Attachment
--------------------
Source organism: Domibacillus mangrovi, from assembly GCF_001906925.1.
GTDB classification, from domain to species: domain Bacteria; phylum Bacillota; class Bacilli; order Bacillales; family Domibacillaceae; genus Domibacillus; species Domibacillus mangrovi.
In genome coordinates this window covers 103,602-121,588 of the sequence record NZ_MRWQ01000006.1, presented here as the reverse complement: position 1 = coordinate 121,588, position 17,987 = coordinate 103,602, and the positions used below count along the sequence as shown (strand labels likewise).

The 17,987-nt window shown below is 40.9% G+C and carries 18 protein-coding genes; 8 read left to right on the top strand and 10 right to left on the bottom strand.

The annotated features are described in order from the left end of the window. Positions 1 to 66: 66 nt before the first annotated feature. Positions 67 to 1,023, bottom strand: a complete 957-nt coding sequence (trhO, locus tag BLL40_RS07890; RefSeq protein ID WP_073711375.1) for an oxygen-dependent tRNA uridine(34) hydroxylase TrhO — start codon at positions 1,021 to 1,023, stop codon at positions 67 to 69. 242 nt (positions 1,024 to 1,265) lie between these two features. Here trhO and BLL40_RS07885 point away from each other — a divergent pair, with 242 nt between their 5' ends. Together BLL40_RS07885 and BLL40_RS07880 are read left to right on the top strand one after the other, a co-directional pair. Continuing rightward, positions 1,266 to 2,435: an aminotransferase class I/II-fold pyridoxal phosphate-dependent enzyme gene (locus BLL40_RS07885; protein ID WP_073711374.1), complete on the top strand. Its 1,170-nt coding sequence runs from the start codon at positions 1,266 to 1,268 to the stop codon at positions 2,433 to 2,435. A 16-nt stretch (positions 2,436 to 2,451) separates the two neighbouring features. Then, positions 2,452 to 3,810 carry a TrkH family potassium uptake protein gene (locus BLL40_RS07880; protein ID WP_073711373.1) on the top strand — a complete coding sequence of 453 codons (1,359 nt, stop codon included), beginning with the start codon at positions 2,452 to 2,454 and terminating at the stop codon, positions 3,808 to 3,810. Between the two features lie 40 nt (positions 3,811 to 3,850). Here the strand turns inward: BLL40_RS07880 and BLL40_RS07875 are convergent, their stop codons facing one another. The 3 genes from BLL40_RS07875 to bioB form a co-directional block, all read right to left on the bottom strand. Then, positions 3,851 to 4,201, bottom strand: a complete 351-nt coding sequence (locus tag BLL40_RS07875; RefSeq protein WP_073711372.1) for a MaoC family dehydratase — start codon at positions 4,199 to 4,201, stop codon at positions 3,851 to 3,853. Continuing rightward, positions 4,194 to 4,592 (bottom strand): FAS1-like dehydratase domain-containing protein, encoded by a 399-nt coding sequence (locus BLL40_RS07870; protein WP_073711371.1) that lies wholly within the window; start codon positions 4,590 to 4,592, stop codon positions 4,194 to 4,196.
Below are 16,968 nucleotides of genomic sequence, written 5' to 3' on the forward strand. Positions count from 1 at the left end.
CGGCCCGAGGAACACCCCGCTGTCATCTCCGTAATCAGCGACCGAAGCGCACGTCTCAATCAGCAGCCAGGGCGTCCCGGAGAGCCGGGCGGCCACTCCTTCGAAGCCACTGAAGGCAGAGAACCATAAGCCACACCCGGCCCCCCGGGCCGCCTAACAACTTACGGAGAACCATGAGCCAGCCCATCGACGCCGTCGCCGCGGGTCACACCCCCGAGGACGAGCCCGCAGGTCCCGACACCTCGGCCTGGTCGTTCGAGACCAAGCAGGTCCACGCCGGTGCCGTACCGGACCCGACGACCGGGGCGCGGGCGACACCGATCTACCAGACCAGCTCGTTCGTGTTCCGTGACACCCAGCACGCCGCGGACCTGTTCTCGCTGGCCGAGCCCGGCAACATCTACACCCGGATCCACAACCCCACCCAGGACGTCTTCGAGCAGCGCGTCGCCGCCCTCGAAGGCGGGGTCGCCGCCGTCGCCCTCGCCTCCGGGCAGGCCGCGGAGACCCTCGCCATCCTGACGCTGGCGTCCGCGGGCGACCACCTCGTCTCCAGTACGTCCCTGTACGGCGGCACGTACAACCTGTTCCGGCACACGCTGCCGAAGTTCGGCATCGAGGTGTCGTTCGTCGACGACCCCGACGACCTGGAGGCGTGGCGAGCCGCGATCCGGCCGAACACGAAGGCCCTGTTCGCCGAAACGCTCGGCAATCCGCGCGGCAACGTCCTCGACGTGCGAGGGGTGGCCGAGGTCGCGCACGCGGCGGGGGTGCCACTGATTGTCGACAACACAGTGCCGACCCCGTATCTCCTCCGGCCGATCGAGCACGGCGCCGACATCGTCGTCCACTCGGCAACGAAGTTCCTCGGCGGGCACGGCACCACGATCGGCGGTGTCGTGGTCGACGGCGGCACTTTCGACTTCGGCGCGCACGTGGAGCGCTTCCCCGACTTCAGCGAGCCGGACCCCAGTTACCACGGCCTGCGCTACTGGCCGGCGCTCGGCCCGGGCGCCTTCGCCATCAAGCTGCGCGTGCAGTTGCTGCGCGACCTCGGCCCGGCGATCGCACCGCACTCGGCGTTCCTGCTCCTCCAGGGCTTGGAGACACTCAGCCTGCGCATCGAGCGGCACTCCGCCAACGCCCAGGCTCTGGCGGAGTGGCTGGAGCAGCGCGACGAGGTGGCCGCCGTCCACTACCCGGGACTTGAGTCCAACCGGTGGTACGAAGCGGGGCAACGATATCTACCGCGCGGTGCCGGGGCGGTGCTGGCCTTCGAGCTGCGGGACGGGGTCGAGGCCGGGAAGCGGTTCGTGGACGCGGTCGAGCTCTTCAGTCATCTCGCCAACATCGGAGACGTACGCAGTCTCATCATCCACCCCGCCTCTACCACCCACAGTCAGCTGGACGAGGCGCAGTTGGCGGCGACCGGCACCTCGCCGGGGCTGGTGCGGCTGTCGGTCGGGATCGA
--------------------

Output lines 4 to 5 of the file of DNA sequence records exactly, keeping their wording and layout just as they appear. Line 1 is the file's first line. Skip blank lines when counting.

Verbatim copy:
The 17,987-nt window shown below is 40.9% G+C and carries 18 protein-coding genes; 8 read left to right on the top strand and 10 right to left on the bottom strand.

The annotated features are described in order from the left end of the window. Positions 1 to 66: 66 nt before the first annotated feature. Positions 67 to 1,023, bottom strand: a complete 957-nt coding sequence (trhO, locus tag BLL40_RS07890; RefSeq protein ID WP_073711375.1) for an oxygen-dependent tRNA uridine(34) hydroxylase TrhO — start codon at positions 1,021 to 1,023, stop codon at positions 67 to 69. 242 nt (positions 1,024 to 1,265) lie between these two features. Here trhO and BLL40_RS07885 point away from each other — a divergent pair, with 242 nt between their 5' ends. Together BLL40_RS07885 and BLL40_RS07880 are read left to right on the top strand one after the other, a co-directional pair. Continuing rightward, positions 1,266 to 2,435: an aminotransferase class I/II-fold pyridoxal phosphate-dependent enzyme gene (locus BLL40_RS07885; protein ID WP_073711374.1), complete on the top strand. Its 1,170-nt coding sequence runs from the start codon at positions 1,266 to 1,268 to the stop codon at positions 2,433 to 2,435. A 16-nt stretch (positions 2,436 to 2,451) separates the two neighbouring features. Then, positions 2,452 to 3,810 carry a TrkH family potassium uptake protein gene (locus BLL40_RS07880; protein ID WP_073711373.1) on the top strand — a complete coding sequence of 453 codons (1,359 nt, stop codon included), beginning with the start codon at positions 2,452 to 2,454 and terminating at the stop codon, positions 3,808 to 3,810. Between the two features lie 40 nt (positions 3,811 to 3,850). Here the strand turns inward: BLL40_RS07880 and BLL40_RS07875 are convergent, their stop codons facing one another. The 3 genes from BLL40_RS07875 to bioB form a co-directional block, all read right to left on the bottom strand. Then, positions 3,851 to 4,201, bottom strand: a complete 351-nt coding sequence (locus tag BLL40_RS07875; RefSeq protein WP_073711372.1) for a MaoC family dehydratase — start codon at positions 4,199 to 4,201, stop codon at positions 3,851 to 3,853. Continuing rightward, positions 4,194 to 4,592 (bottom strand): FAS1-like dehydratase domain-containing protein, encoded by a 399-nt coding sequence (locus BLL40_RS07870; protein WP_073711371.1) that lies wholly within the window; start codon positions 4,590 to 4,592, stop codon positions 4,194 to 4,196.